Pedagogy can be a tricky subject to tackle just based on the fact that everyone is bound to teach differently. This week’s readings made me stop and think just how easy, however, it could be to cater to student’s with different needs if more effort was put in. Too often are students allowed to fail without attempts to help them. I spoke about this on Terence’s blog, but when I was in middle school and high school, I failed almost every math class I had. Every teacher just thought I was dimwitted or lazy until my 12th grade teacher suggest I be tested for a learning disability. Turns out I have dyscalculia. A lot of heartache could have been saved for me if someone earlier had just worked with me to figure out the issue.
When I started college at NOVA, I had a math professor who made the class extremely accessible to me down to having me do the homework on an online program instead of on paper. I wish more teachers/professors would make courses that accessible! (I think Dr. Otis and my other class, American Art, have done an excellent job at this. And I had a professor a few years ago whose online Irish Art course was a joy.)
Google Maps: This tool absolutely could help students who learn visually by providing spatial content for them to situate their lessons on. It could be used to create maps of different time periods and use markers for battles, graves, capital cities, etc. Street View is a thing… perhaps this could also be implemented for historical views?
Timeline JS: This tool appears to make timeline creation simple which would help students actually be interested in the content versus staring at a paper handout a teacher/professor gave them. Interactivity will help with this as well.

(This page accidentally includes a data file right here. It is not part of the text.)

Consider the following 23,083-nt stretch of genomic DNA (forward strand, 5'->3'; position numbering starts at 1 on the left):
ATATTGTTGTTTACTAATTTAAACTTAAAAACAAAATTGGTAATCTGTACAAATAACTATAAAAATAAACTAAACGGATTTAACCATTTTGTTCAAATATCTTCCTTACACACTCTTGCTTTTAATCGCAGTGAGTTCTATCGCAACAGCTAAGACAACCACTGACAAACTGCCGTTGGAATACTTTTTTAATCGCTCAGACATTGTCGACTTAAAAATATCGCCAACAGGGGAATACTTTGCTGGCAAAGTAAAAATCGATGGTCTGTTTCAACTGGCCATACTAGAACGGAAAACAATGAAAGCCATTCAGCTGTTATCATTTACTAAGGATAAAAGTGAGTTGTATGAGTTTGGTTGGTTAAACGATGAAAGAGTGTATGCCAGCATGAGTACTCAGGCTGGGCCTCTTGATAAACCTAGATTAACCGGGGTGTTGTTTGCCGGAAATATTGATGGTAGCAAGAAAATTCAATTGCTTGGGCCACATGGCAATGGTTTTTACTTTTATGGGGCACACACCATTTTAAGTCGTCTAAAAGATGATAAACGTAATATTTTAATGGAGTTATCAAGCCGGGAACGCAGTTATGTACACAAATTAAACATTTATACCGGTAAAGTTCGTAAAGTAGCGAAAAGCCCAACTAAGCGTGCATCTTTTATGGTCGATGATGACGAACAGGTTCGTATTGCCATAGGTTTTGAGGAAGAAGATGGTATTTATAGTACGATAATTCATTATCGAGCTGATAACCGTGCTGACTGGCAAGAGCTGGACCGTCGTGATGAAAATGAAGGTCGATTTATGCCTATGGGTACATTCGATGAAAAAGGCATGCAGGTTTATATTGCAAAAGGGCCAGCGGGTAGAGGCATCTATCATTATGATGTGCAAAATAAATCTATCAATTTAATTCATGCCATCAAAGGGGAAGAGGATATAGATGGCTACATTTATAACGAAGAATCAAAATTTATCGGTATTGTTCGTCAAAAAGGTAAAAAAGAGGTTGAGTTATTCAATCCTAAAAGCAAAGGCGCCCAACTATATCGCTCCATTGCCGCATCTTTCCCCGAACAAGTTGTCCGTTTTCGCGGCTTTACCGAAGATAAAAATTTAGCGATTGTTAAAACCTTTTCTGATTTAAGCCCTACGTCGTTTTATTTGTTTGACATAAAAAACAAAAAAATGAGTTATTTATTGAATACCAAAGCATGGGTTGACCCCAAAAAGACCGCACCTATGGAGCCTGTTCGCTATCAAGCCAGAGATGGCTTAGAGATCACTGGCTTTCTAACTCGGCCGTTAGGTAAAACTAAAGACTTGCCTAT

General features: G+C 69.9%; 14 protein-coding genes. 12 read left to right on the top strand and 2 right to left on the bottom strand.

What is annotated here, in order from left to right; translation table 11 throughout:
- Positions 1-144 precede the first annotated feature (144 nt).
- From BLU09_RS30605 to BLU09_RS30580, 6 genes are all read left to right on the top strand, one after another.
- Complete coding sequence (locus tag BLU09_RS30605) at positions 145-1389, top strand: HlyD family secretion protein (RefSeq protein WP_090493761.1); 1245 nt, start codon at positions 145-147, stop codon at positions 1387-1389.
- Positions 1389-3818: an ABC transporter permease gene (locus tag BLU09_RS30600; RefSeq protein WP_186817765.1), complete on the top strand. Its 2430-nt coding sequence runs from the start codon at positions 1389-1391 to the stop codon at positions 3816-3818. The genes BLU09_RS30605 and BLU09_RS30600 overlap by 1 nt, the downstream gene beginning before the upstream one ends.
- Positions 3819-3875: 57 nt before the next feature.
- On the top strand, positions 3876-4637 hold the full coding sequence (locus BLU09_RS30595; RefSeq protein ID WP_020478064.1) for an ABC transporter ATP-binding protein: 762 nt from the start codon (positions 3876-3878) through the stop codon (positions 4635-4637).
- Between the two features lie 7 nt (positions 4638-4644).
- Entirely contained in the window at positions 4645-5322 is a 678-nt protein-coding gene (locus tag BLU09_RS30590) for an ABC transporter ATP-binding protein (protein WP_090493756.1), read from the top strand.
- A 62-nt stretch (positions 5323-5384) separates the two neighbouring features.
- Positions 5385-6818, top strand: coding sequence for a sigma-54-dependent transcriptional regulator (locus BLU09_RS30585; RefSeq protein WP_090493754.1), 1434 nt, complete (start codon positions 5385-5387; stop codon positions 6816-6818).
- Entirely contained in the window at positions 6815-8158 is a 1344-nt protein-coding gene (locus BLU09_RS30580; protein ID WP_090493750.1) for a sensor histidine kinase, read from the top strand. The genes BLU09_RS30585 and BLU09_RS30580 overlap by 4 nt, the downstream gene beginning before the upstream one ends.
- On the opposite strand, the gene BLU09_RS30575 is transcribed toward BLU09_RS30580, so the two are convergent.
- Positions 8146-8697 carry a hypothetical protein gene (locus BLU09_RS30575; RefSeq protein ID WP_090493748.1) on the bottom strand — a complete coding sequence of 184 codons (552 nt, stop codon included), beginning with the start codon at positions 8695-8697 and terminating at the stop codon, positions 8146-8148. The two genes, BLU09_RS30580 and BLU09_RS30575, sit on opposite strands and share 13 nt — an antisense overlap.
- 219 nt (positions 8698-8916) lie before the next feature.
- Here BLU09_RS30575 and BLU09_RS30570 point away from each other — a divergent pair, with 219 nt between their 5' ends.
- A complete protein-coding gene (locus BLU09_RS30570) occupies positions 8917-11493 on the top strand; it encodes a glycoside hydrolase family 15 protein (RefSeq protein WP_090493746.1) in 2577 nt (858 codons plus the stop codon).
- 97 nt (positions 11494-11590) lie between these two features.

Voyant: This tool is a bit more cryptic to actually utilize (in my personal opinion) but with guidance on how to use it, I think it would be useful for analyzing historical documents and extracting possible meanings from them. Of course, the student would still have to critically think about the meaning extracted and decide if it applies.
Wiki Education: I think including the Wiki Education modules is a super interesting choice! This is because yes, Wikipedia is frequently cited by teachers/professors as a source that one should not consult. However, learning how the site’s articles are constructed will be helpful for students because that knowledge comes from somewhere, after all. Not counting false info here. (I actually remember a professor once telling me that you can go to the works cited on Wikipedia articles to find the more professional sources.)
Zooniverse: Much like Timeline JS, Zooniverse could help with interactivity in the classroom by giving student’s real time tasks to complete. This will be much more useful than, as I said before, completing paper packets. I checked out the Embryo Cam project to get a feel for the interface: It’s definitely something that will visually keep students engaged, I think.